Light Project Evaluation
For this project I was required to research different types of lighting and photographic techniques, look up photographers and relate what they have done in their work to mine. This project involved me looking at other photographers work and how they created some of their photographs and experimentation with different photographic techniques to portray the use of and meaning of ‘light’ in as many different ways as possible. The aim of this project was to present the concept of ‘light’ in a creative and a diverse way through different lighting techniques and different personal views of how ‘light’ can be used and portrayed in a photograph.
In this project, I looked at Crystel Lebas, Pablo Picasso and Patrick Rochon. The image I focussed on when looking at Crystel Lebas’s work was a photograph taken from her book: ‘Between Dog and Wolf’. I liked that Crystel Lebas had chosen the particular area that she had to take the photograph, as the rocks to the right of the image add a sort of heaviness to the image that wouldn’t have been achieved if the image consisted of all trees. The meaning of the image was unclear but that made me like the photograph more as there were so many interpretations to be made such as the battle between the domestic dog taking over from the wolves. When looking at Pablo Picasso’s light drawings, I was pleasantly surprised as I was used to viewing his paintings and did not know of his photographic work. I mainly focussed on his ‘Three Picassos, One Version’ as it showed Picasso in three different positions drawing with light. I liked this effect as not only what he was drawing was part of the photograph, but Picasso himself was caught in the various stages and positions he was in when creating the photograph. This added another dimension to the light drawing. All of Patrick Rochon’s work consists of light drawings or ‘light paintings’ as he likes to refer to them as. I focused on two of his photographs, one coming from the series ‘SUPERNOVAE – Fashion Through the Eye of Light’ and the other photograph from the series ‘Nude Light Paintings’. Both photographs involved a model in which the light was created around and over them. I really liked his work that I looked at as he tends to focus on creating an emotion through the light painting by use of colours, shapes and of course the models is used.
Having analysed a photograph of both Pablo Picasso’s light drawing and two photographs of Patrick Rochon’s light drawings, I decided to play around with the different shutter speeds on my camera and also used an online program called ‘Glow Doodle’ to create my very own light drawings. From looking at Picasso’s photograph, it was clear to me that if you unintentionally get caught in the image when producing a light drawing, it doesn’t matter as it can add to the effect whether it helps explain your light drawing or adds an eeriness to it. So, when creating light drawings in the dark room and on Glow Doodle, both my models and I can be slightly seen in some of my light drawings. Patrick Rochon inspired me to use tissue paper over the torches I used to create colourful light drawings. On both Glow Doodle and my digital camera, I used a combination of white torch light and coloured torch light to create more interesting effects. I also then experimented using Adobe Photoshop by placing an image of a model that I had already taken onto the canvas and edited the image so that it looked like I had created a light drawing around her, when in fact it was a pen tool I had used on Photoshop. Crystel Lebas did not inspire me as much as Picasso or Patrick Rochon, but she did inspire me to not just take photographs during the middle point of the day, but to look to take photographs towards the beginning of the day and towards the end of it. A few days on my way to college, I stopped to take a few photographs of the morning sky as it had hues of blues, pinks, oranges and yellows in it. I also went outside during the evening a few times when the sky was particularly clear of cloud formations to capture lovely sunsets when the sky was filled with brilliant oranges and yellows.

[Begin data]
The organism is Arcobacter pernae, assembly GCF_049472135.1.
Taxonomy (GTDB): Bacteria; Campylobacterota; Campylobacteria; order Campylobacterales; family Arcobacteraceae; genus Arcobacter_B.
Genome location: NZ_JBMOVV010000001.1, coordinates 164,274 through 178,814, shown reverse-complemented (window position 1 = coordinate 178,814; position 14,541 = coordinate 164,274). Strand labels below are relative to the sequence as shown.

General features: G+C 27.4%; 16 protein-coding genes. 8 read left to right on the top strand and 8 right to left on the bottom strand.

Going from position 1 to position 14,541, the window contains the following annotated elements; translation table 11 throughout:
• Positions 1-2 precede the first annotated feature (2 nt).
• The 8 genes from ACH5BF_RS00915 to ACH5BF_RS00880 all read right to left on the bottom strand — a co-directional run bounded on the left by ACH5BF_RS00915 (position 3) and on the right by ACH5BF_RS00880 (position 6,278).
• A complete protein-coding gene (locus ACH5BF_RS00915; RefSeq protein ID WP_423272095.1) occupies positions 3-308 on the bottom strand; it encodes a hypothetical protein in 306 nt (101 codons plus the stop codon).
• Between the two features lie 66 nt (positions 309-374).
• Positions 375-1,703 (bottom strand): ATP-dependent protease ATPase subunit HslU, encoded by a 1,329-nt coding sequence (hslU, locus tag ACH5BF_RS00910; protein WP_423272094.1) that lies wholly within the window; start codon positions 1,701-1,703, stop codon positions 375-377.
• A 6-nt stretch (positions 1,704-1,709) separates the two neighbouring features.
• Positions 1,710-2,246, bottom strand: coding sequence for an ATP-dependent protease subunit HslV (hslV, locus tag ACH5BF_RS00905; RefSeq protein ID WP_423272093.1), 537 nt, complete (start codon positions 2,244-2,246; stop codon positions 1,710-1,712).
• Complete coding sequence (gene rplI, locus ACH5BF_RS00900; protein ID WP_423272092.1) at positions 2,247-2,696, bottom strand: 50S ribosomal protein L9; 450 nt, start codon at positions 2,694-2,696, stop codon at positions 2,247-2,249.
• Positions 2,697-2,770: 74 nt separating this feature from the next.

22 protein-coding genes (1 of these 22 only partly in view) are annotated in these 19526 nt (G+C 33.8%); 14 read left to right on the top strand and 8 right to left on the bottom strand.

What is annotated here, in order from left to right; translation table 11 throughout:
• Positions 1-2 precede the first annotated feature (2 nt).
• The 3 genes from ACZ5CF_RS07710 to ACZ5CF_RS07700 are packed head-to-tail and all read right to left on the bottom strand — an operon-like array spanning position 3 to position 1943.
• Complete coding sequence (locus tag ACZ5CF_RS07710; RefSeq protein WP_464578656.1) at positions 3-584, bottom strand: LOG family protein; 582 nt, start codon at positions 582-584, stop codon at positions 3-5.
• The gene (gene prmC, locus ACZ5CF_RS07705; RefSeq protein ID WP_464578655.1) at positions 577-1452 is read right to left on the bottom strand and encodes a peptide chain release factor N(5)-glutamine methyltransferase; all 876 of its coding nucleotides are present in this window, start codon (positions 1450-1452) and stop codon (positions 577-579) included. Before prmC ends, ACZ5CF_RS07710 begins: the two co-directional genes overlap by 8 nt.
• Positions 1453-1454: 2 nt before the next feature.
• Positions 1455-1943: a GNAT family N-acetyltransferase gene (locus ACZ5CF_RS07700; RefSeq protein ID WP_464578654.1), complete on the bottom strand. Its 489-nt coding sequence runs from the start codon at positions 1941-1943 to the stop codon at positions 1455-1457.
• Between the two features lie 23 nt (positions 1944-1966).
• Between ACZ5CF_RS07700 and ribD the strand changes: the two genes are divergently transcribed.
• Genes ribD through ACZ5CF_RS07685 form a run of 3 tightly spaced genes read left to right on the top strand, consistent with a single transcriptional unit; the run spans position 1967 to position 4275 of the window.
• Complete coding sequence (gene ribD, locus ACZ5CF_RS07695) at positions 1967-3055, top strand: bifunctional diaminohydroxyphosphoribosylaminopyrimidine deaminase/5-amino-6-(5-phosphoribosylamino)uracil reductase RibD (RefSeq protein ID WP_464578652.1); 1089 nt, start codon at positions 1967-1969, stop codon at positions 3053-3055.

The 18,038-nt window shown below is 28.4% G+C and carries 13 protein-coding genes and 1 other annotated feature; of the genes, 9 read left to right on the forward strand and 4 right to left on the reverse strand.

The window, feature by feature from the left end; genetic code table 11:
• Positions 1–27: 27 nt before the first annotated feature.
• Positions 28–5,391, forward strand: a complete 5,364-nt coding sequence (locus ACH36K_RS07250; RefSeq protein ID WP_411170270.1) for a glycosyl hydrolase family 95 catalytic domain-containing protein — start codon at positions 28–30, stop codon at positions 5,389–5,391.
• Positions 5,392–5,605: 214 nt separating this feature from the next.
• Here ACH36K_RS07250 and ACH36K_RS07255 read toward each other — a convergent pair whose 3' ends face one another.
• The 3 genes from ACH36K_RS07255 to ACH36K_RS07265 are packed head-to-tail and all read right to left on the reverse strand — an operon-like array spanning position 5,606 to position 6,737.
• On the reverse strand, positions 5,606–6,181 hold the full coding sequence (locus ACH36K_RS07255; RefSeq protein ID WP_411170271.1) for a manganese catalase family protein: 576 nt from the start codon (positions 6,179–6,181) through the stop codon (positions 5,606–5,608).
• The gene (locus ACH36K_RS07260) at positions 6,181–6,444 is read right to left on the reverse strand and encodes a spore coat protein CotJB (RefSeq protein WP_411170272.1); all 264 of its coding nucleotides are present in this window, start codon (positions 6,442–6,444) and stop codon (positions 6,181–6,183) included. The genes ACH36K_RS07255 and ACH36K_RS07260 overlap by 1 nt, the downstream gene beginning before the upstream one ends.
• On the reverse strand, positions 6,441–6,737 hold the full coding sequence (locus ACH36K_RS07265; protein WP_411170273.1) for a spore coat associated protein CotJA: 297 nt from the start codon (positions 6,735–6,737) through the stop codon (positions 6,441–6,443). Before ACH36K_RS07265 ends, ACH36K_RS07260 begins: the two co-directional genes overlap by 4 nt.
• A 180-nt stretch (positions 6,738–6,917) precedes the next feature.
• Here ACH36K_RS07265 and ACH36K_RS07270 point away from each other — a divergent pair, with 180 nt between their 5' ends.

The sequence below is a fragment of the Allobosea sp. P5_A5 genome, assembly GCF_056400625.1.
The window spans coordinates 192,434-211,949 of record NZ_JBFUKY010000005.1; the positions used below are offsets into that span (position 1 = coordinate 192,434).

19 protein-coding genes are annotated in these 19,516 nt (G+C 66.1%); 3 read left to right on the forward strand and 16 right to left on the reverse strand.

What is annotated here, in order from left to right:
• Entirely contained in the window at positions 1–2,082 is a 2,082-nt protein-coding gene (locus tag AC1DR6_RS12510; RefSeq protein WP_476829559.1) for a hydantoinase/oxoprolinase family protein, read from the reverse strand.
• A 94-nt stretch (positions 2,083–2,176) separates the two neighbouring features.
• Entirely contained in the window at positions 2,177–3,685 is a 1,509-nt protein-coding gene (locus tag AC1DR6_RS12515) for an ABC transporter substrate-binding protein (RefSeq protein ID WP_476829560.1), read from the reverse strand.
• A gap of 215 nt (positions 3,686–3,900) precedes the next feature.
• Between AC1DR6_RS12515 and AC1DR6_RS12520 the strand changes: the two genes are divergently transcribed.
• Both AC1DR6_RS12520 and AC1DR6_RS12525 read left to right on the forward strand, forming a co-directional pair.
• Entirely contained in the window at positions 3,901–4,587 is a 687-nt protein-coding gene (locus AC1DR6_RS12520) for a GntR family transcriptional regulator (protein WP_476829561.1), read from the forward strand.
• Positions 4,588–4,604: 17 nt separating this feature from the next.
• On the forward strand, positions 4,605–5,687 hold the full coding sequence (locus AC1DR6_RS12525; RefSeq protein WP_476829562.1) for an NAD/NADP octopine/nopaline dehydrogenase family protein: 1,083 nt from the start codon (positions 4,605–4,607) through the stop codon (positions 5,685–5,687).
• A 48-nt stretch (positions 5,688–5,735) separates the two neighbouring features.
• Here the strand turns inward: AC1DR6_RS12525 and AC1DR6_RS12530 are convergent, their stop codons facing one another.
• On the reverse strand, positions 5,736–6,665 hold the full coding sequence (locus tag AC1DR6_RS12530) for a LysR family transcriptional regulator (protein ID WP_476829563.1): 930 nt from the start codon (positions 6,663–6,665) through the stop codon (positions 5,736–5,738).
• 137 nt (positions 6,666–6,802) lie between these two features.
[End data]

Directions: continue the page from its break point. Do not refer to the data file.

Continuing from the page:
I have enjoyed this project as it was an ‘open’ title that could be taken in many directions (almost like light when it is bounced off of mirrors or other shiny surfaces), allowing me to come up with more ideas that could be linked to the title ‘Light’ and the photographers I have looked at. In this project, I have been generally pleased with the quality of how my portrait photographs, still life photographs, light drawings and photographs of the lighting in the sky taken with my film SLR and digital camera came out. Although, when I was taking the still life photographs with my film SLR and my digital camera of various objects in my classroom, I feel that there was not enough light experimentation with the lamp. So, in the future, I will move the lamp (or whatever light source I may be using) more often and into more unusual positions to create drastic shadows and soft highlights.
I was pleased with how my light drawings came out in this project and would definitely enjoy experimenting further with this technique.Mainly from looking at Patrick Rochon’s work, I would most certainly want to experiment further by creating light drawings involving a model as a focus of the photograph opposed to a template used in the creation that does not show up in the final outcome as I feel that I was just focusing on how to manipulate the light rather than incorporating models into the manipulation of the light.